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How do i Settle in Canada as an International Student

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In this page we are going to guide you on how to become or settle in Canada as an International student with ease. Every Year, many students from across the world choose to come to Canada to pursue their education. And while starting at a new school can feel overwhelming for anyone, international students face a number of additional considerations.

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However, “Moving countries can be a complex and stressful undertaking,” says Frank Psoras, Senior Vice President, Money-In Solutions at TD. “Fortunately, no one needs to do it alone – we’re here to help new Canadians feel confident as they settle into Canada, offering a number of resources, including personalized advice and online tools and resources specifically designed to support post-secondary students on their new adventure.”

How to Settle in Canada as an International Student

Below are five tips to help international students get settled into life in Canada:

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Strategize your school pick

When choosing which school to attend, first determine which schools accept international students, known as Designated Learning Institutions. Once you’ve identified your preference, select one or two alternatives as a back-up. A few factors can help narrow down your choices – like location or a school that offers your preferred specialty area.

Take a Language Proficiency Test

Every international student will have to prove their language proficiency in either English or French before arriving in Canada. Depending on the school, you may need to take a specific type of admissions test, so make sure to do your research and ensure the test you take is one they accept.

Apply for a Study Permit

Once you choose a school, whether it’s a college or university, you must apply to go there. Every school has different rules on how to apply however, the Government of Canada[1] suggests that you apply for your Canadian study permit at least one year in advance. You can apply online or at your local visa application centre. Common requirements include an updated passport, proficiency in either English or French, an acceptance letter from your school confirming your enrollment, no criminal record, proof of funds to show you can finance your studies and living expenses in Canada, and proof you will leave after your permit expires.

Get your finances in order

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For study permits, you’ll need to prove that you are financially capable of supporting yourself while living in Canada, which means you’ll need to open a bank account. All banks provide two basic accounts for customers: savings accounts and chequing accounts.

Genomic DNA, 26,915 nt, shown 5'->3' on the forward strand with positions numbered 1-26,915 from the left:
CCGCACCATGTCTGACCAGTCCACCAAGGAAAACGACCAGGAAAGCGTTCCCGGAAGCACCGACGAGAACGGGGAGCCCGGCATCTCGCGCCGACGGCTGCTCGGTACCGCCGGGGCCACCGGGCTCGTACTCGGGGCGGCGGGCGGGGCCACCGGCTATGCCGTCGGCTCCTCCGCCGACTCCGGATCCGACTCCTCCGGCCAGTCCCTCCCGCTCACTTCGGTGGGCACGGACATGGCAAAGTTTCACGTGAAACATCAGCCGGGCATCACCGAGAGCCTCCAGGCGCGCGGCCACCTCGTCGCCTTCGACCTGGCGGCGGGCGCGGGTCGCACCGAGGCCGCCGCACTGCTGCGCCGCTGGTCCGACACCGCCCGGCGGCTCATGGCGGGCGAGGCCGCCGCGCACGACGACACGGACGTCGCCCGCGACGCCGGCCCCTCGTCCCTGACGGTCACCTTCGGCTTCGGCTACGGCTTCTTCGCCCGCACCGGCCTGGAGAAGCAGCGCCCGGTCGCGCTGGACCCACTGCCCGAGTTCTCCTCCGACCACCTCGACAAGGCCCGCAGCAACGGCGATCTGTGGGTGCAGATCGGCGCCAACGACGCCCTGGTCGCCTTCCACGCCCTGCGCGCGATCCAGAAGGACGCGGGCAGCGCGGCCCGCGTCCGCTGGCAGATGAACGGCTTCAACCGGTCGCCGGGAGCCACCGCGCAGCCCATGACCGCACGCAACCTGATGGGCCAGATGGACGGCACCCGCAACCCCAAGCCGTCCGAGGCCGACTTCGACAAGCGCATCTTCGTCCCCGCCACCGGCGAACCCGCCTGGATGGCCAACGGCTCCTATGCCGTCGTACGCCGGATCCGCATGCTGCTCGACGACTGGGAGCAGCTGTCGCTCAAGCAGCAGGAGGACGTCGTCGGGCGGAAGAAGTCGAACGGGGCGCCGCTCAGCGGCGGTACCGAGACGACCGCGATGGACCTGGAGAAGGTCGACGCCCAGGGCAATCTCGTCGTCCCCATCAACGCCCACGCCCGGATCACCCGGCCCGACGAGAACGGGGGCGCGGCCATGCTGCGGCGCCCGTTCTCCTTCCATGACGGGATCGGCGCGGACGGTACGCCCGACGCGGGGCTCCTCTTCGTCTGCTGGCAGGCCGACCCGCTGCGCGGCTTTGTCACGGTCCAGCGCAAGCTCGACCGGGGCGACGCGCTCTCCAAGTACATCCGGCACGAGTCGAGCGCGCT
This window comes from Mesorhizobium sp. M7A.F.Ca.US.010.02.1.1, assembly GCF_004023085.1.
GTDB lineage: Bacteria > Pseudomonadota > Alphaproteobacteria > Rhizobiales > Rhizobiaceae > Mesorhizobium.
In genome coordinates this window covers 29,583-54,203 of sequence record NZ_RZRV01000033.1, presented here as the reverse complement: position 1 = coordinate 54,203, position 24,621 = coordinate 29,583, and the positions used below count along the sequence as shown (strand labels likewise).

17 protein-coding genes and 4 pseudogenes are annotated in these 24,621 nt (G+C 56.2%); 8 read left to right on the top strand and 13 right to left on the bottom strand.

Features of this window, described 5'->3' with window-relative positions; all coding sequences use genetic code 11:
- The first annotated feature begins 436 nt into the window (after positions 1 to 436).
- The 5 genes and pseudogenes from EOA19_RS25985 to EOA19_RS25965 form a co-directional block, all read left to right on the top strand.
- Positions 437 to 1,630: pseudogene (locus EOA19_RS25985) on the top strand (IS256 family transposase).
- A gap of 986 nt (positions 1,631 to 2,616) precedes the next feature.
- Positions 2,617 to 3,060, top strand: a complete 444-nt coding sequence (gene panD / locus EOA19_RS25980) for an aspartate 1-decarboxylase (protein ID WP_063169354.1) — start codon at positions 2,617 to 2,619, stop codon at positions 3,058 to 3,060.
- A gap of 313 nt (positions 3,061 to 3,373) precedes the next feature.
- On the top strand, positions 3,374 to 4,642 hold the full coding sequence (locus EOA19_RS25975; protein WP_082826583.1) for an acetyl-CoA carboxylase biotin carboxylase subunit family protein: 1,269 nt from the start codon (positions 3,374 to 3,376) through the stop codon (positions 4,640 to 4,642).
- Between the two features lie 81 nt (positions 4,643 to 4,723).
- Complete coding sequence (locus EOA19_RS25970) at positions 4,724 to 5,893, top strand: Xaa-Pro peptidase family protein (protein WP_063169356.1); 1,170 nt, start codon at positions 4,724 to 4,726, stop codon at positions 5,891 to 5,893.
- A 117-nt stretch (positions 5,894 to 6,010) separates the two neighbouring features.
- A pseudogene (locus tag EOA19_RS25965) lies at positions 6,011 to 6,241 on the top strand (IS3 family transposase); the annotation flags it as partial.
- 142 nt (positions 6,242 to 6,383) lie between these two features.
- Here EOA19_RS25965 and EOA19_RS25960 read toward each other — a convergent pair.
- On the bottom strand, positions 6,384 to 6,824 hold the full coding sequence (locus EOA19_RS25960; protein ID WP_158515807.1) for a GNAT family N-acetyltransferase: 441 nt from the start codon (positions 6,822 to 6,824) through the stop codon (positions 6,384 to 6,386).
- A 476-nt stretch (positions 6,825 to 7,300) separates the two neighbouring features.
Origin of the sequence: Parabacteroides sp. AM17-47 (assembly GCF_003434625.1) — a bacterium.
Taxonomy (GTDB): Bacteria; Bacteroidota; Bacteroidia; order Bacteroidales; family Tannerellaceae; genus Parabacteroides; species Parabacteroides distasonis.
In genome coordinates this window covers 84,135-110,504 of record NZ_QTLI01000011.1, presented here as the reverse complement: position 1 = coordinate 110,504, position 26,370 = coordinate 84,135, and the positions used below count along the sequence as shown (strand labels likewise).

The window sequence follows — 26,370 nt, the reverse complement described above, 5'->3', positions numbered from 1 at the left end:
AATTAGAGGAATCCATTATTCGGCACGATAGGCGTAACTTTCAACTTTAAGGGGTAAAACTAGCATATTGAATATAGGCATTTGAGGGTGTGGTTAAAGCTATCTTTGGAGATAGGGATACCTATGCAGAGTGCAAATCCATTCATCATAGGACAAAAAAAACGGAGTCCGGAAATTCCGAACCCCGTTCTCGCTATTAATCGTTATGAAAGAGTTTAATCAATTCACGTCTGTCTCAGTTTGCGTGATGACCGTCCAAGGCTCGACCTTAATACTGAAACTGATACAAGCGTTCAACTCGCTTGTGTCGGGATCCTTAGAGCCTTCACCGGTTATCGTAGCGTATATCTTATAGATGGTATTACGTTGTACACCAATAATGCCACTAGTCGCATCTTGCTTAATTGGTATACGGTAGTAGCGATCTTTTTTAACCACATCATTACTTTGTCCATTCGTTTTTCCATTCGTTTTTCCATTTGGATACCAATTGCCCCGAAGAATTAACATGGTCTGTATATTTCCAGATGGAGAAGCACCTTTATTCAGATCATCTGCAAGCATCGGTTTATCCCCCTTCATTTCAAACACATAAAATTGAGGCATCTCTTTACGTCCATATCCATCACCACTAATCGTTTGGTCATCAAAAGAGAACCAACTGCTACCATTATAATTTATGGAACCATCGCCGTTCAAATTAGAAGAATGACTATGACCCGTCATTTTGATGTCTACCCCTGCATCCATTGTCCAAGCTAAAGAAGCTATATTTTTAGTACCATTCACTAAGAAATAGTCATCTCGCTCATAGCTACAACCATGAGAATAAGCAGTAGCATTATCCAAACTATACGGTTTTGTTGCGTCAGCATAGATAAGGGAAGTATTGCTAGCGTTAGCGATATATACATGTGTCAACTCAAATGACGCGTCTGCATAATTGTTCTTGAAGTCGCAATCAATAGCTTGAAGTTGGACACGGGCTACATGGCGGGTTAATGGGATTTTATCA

A savings account allows you to deposit money for safekeeping while also earning interest on your balance. The amount of interest earned differs between banks, so make sure to research the best one for you.

A chequing account provides a place for you to store your daily spending money. This is where any incoming money will be deposited, and where you can directly transact from using a debit card, pay off a credit card or send, request or receive money via Interac e-Transfer.

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At TD, when you apply for and participate in the TD International Student GIC Program, you will receive a TD Student Chequing Account and TD International Student GIC which can help you expedite your study permit application through the Government of Canada’s Student Direct Stream (SDS). You can fund your chequing account and GIC and earn interest on your investment while still overseas. The application process is fully digital and simple, with no application fee.

In order to be eligible for faster processing of your study permit through the Government of Canada’s SDS, you must be planning on studying at a post-secondary designated learning institution in Canada, be at least 18 years of age, and a legal resident living in one of the following countries: China, India, Morocco, Pakistan, the Philippines, Senegal or Vietnam.

Make Canada your home

When getting settled into a new country, you’ll want to arrange necessities, like housing, either before you arrive in Canada or once you get here. Looking into on-campus options at your school is a great way to start as it can be a convenient and accommodating choice as well as a great way to meet other students. Setting up a mobile plan is also essential, and most phone providers have student plans and packages.

At first, Canada may feel unfamiliar. To help get to know your area consider trying new restaurants, joining a local activity or a group, and exploring local attractions. It will only be a matter of time until you start feeling like Canada is your new home.

To learn more about how you can get started on your journey to Canada or to apply for the TD International Student GIC Program, visit td.com or speak with a TD advisor in a branch for more information.

For more inquiries use the comment box below.

 

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